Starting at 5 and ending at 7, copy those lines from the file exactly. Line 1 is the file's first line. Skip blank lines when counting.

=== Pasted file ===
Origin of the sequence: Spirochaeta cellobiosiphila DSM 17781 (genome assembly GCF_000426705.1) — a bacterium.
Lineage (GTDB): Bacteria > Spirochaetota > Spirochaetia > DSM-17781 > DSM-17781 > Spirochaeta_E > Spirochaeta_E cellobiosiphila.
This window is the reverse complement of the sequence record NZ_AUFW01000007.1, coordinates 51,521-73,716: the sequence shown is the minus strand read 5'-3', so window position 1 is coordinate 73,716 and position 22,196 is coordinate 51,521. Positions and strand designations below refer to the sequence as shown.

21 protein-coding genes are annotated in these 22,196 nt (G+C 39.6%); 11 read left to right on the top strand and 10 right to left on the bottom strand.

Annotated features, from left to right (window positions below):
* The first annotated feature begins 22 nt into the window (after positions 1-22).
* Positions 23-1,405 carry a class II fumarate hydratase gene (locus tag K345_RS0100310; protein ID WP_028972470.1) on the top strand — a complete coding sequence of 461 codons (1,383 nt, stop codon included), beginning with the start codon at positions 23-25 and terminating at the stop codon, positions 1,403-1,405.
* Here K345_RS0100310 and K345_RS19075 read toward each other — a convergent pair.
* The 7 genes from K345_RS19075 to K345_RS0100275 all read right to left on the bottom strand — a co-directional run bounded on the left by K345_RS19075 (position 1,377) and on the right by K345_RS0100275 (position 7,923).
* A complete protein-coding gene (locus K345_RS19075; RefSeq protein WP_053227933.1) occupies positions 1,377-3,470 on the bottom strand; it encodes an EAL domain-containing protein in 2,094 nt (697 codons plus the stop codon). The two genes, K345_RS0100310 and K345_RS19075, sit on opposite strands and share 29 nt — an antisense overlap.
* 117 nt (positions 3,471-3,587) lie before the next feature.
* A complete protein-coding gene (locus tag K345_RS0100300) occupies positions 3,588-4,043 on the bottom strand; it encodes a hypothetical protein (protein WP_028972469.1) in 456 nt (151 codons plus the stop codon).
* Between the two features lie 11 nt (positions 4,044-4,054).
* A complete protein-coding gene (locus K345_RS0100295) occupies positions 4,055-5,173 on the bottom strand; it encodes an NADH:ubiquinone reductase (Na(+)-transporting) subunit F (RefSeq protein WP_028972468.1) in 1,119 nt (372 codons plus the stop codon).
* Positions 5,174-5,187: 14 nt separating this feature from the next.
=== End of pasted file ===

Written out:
Annotated features, from left to right (window positions below):
* The first annotated feature begins 22 nt into the window (after positions 1-22).
* Positions 23-1,405 carry a class II fumarate hydratase gene (locus tag K345_RS0100310; protein ID WP_028972470.1) on the top strand — a complete coding sequence of 461 codons (1,383 nt, stop codon included), beginning with the start codon at positions 23-25 and terminating at the stop codon, positions 1,403-1,405.